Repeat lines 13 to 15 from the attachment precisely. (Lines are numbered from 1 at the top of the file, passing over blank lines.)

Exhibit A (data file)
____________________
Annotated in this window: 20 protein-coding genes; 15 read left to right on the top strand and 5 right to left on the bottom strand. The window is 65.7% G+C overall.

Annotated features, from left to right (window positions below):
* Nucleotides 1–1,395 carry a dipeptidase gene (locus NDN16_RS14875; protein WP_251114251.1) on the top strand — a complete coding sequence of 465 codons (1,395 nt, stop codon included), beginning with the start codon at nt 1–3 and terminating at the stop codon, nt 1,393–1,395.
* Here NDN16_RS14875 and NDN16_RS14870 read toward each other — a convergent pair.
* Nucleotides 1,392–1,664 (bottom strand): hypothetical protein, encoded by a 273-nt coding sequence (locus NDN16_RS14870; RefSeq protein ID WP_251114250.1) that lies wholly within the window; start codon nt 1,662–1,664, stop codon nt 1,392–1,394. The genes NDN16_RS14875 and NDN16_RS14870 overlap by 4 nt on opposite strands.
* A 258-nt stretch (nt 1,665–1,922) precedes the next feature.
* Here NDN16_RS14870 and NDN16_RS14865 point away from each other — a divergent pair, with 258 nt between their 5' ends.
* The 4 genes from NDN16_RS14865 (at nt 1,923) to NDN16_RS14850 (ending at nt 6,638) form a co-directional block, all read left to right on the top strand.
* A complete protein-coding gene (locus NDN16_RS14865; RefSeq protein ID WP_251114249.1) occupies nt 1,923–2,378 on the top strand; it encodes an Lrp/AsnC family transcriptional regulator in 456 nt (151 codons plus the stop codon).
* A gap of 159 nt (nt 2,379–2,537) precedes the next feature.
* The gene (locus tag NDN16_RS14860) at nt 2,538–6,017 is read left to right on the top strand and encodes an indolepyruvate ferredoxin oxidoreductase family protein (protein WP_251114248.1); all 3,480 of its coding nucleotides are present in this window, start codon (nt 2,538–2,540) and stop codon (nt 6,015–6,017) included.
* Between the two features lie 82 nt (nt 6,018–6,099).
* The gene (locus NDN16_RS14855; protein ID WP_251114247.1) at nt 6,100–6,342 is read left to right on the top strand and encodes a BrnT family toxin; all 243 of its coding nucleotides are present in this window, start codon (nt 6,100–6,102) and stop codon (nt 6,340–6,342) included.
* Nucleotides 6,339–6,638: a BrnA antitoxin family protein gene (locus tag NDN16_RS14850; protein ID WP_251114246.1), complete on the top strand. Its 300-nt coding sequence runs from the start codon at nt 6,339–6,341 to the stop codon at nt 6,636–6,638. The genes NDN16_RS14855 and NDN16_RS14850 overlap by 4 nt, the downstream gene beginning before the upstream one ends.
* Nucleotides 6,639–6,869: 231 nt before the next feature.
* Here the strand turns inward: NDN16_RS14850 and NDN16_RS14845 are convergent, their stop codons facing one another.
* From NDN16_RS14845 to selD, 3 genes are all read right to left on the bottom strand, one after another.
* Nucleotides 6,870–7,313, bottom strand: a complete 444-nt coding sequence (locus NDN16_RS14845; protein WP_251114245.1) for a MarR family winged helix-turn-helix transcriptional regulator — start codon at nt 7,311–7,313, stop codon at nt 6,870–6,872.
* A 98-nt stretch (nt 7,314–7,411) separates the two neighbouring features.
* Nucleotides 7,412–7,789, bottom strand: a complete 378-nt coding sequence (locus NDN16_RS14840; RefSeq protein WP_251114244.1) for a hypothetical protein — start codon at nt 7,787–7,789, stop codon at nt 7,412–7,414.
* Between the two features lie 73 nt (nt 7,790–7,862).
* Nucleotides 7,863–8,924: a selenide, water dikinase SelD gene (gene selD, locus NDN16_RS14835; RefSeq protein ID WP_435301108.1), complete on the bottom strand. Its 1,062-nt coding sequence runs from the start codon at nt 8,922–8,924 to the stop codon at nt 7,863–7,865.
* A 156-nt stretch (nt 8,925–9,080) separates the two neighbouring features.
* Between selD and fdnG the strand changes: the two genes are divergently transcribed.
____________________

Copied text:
* The gene (locus NDN16_RS14855; protein ID WP_251114247.1) at nt 6,100–6,342 is read left to right on the top strand and encodes a BrnT family toxin; all 243 of its coding nucleotides are present in this window, start codon (nt 6,100–6,102) and stop codon (nt 6,340–6,342) included.
* Nucleotides 6,339–6,638: a BrnA antitoxin family protein gene (locus tag NDN16_RS14850; protein ID WP_251114246.1), complete on the top strand. Its 300-nt coding sequence runs from the start codon at nt 6,339–6,341 to the stop codon at nt 6,636–6,638. The genes NDN16_RS14855 and NDN16_RS14850 overlap by 4 nt, the downstream gene beginning before the upstream one ends.
* Nucleotides 6,639–6,869: 231 nt before the next feature.